Malta is home to a wealth of must-visit attractions that showcase the island’s rich history and stunning natural beauty. The Grandmaster’s Palace in Valletta, once the seat of the Knights of St. John’s government, now serves as the official home of Malta’s president and is an architectural masterpiece. St. John’s Co-Cathedral, also located in Valletta, boasts a grand interior adorned with marble tombstones, silver and gold pillars, and Caravaggio’s famous painting “The Beheading of St John the Baptist”.

For those seeking a breathtaking view of the Grand Harbour and the historical towns of Senglea and Vittoriosa, the Upper Barrakka Gardens offer the perfect vantage point. Visitors can also witness the cannon being fired from the Saluting Battery and enjoy refreshments at the nearby kiosk.


From the majestic Grandmaster’s Palace to the tranquil Upper Barrakka Gardens, Malta’s must-visit attractions offer a glimpse into the island’s captivating past and present. Each site tells a story of the island’s rich history, leaving visitors with a deep appreciation for the Maltese people and their cultural heritage.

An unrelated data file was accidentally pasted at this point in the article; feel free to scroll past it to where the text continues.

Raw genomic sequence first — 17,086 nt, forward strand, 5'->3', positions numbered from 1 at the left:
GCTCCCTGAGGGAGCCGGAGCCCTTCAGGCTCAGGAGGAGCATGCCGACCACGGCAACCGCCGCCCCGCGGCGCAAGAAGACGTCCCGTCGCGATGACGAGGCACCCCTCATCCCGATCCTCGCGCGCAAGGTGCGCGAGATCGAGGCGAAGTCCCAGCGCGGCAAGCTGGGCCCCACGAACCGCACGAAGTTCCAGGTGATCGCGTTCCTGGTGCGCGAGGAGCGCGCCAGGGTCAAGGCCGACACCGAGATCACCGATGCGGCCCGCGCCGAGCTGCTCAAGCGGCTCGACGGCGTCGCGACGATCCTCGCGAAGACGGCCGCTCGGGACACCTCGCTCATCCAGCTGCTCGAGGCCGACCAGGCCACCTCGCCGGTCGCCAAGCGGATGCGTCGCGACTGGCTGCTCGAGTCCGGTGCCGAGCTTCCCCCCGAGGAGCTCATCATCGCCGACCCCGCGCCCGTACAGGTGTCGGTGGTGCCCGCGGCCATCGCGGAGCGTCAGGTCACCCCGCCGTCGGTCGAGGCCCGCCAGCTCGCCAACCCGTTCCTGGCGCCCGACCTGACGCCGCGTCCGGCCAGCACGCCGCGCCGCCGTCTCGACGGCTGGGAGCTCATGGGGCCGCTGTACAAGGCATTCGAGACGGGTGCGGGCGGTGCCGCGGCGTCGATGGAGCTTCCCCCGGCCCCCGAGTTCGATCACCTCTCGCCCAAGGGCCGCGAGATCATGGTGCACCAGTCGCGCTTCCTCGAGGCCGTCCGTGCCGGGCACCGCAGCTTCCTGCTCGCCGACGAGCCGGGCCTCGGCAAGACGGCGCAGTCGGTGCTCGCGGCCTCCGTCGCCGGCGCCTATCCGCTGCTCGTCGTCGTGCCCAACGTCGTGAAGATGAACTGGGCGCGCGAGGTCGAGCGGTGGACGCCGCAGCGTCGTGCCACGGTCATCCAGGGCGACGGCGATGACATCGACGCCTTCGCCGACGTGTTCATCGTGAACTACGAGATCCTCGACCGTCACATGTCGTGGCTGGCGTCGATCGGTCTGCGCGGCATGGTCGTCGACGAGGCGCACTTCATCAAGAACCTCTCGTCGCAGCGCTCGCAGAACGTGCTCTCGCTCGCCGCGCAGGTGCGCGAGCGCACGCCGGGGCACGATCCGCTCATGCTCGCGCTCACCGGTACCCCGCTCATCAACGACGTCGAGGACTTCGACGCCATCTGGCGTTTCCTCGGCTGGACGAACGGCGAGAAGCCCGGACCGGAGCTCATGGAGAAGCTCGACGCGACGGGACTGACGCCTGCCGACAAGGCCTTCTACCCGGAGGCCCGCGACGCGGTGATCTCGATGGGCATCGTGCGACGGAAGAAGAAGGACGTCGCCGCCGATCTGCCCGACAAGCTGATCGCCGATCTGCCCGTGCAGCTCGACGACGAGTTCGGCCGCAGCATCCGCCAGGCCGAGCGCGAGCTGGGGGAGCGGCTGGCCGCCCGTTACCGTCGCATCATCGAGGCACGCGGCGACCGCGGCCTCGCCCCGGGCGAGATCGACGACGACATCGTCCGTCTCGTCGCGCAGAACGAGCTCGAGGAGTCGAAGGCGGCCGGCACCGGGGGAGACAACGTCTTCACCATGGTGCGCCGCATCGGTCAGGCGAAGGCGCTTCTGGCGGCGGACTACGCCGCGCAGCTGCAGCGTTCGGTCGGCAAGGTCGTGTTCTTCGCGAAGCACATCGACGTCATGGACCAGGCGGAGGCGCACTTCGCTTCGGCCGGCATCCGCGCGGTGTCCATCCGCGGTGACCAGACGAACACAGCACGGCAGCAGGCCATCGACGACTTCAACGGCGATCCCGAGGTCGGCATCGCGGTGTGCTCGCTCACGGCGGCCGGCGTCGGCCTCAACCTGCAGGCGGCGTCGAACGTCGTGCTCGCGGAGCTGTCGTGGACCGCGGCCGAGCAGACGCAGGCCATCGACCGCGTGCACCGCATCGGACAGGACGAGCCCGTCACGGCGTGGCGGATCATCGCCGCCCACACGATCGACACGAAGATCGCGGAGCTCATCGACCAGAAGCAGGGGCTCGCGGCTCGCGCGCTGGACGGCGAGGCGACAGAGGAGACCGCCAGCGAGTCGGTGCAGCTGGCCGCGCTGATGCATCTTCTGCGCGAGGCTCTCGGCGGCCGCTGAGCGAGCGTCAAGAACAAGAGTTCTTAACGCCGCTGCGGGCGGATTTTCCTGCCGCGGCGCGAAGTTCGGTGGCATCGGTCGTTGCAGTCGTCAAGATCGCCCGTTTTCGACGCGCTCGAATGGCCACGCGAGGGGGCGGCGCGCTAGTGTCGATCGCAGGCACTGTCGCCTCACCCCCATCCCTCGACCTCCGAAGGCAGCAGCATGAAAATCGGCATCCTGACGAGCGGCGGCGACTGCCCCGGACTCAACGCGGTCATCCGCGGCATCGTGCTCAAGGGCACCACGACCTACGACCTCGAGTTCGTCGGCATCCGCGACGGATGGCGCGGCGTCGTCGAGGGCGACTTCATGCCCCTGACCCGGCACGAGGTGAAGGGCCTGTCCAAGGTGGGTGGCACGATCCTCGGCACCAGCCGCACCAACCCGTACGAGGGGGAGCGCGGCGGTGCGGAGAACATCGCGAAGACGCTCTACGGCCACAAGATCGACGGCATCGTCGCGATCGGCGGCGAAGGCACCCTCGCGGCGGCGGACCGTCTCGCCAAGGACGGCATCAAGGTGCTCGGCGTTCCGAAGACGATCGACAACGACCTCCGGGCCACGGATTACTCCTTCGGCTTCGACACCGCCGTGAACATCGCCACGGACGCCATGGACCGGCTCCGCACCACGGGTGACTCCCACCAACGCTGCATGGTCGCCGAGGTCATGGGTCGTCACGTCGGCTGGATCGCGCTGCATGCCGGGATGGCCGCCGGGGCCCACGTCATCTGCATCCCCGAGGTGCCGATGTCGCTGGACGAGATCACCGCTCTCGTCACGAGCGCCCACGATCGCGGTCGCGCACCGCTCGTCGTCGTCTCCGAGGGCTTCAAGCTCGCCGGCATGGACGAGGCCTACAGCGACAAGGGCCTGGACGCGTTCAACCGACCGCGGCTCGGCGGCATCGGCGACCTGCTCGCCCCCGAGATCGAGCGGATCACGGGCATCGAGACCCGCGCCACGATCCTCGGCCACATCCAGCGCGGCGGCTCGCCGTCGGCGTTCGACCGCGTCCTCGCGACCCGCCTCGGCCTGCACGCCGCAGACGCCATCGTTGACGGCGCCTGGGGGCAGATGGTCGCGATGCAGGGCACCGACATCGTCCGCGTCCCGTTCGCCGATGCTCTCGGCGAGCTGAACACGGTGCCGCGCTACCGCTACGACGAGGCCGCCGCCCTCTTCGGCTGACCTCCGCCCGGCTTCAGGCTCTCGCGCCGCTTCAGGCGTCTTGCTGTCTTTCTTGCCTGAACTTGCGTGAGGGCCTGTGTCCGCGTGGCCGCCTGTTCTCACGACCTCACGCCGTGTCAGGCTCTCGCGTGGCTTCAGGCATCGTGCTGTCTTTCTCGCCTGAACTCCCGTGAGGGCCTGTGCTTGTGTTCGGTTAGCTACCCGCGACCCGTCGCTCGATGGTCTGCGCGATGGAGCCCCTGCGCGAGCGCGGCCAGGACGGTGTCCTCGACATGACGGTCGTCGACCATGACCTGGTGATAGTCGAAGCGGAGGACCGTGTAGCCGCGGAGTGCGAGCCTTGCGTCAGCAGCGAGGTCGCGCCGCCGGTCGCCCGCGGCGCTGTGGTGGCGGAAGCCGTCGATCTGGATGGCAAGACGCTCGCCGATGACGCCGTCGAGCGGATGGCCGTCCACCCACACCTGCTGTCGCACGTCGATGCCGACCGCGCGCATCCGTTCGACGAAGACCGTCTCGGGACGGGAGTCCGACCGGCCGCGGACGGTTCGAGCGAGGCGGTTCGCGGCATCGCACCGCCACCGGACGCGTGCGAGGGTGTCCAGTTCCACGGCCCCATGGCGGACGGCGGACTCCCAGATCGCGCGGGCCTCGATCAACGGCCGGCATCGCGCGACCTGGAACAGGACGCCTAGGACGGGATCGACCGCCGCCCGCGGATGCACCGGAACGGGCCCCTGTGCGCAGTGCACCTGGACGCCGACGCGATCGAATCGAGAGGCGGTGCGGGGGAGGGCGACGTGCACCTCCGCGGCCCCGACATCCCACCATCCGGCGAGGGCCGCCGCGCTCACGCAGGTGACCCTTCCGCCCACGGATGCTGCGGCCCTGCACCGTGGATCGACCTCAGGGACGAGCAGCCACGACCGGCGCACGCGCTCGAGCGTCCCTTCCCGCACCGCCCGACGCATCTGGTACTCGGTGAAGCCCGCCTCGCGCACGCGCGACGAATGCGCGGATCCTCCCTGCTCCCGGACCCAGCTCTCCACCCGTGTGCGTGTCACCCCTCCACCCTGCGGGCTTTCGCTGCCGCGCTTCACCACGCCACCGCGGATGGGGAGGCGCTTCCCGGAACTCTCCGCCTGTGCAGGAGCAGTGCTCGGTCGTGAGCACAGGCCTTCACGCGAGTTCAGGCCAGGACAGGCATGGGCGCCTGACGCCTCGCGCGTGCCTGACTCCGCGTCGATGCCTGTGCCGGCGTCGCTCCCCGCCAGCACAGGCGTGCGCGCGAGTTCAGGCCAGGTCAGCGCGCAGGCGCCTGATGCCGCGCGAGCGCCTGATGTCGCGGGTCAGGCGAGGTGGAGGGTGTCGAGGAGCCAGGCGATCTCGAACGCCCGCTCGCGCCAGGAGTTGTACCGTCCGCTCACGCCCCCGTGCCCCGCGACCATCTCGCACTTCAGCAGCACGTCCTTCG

Outdoor Activities and Sports

Malta’s sunny weather and seaside location make it an ideal destination for outdoor enthusiasts and sports lovers. The island offers a variety of activities, from diving in its crystal-clear waters to hiking along its picturesque trails. Malta is renowned for having more than 120 captivating dive sites and excellent visibility, making it a haven for divers of all skill levels.